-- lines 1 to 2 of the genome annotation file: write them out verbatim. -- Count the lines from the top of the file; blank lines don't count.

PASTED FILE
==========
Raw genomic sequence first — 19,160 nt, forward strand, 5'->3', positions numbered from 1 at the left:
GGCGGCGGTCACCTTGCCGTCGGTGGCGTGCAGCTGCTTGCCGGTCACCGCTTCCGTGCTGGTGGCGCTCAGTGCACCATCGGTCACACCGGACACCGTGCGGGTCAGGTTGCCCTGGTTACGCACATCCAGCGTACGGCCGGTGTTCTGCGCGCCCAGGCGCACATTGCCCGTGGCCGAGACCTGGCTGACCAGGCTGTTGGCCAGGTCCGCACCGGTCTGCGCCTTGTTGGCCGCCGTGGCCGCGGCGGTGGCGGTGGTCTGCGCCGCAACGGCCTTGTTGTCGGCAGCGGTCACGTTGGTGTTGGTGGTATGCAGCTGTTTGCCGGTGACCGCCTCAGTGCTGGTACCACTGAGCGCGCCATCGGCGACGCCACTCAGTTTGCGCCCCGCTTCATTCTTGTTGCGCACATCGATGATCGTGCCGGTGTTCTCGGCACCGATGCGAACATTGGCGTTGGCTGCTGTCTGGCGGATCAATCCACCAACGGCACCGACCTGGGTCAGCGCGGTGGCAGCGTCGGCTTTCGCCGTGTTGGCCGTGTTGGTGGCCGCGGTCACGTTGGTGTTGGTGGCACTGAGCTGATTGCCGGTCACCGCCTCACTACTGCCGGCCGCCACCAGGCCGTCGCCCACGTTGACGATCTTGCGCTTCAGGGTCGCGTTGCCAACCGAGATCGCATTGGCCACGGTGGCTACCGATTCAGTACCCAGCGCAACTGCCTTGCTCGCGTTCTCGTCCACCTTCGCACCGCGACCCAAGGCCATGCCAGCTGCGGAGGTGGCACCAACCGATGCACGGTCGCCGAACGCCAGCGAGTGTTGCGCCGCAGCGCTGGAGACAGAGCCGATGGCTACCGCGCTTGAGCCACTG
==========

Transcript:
Raw genomic sequence first — 19,160 nt, forward strand, 5'->3', positions numbered from 1 at the left:
GGCGGCGGTCACCTTGCCGTCGGTGGCGTGCAGCTGCTTGCCGGTCACCGCTTCCGTGCTGGTGGCGCTCAGTGCACCATCGGTCACACCGGACACCGTGCGGGTCAGGTTGCCCTGGTTACGCACATCCAGCGTACGGCCGGTGTTCTGCGCGCCCAGGCGCACATTGCCCGTGGCCGAGACCTGGCTGACCAGGCTGTTGGCCAGGTCCGCACCGGTCTGCGCCTTGTTGGCCGCCGTGGCCGCGGCGGTGGCGGTGGTCTGCGCCGCAACGGCCTTGTTGTCGGCAGCGGTCACGTTGGTGTTGGTGGTATGCAGCTGTTTGCCGGTGACCGCCTCAGTGCTGGTACCACTGAGCGCGCCATCGGCGACGCCACTCAGTTTGCGCCCCGCTTCATTCTTGTTGCGCACATCGATGATCGTGCCGGTGTTCTCGGCACCGATGCGAACATTGGCGTTGGCTGCTGTCTGGCGGATCAATCCACCAACGGCACCGACCTGGGTCAGCGCGGTGGCAGCGTCGGCTTTCGCCGTGTTGGCCGTGTTGGTGGCCGCGGTCACGTTGGTGTTGGTGGCACTGAGCTGATTGCCGGTCACCGCCTCACTACTGCCGGCCGCCACCAGGCCGTCGCCCACGTTGACGATCTTGCGCTTCAGGGTCGCGTTGCCAACCGAGATCGCATTGGCCACGGTGGCTACCGATTCAGTACCCAGCGCAACTGCCTTGCTCGCGTTCTCGTCCACCTTCGCACCGCGACCCAAGGCCATGCCAGCTGCGGAGGTGGCACCAACCGATGCACGGTCGCCGAACGCCAGCGAGTGTTGCGCCGCAGCGCTGGAGACAGAGCCGATGGCTACCGCGCTTGAGCCACTG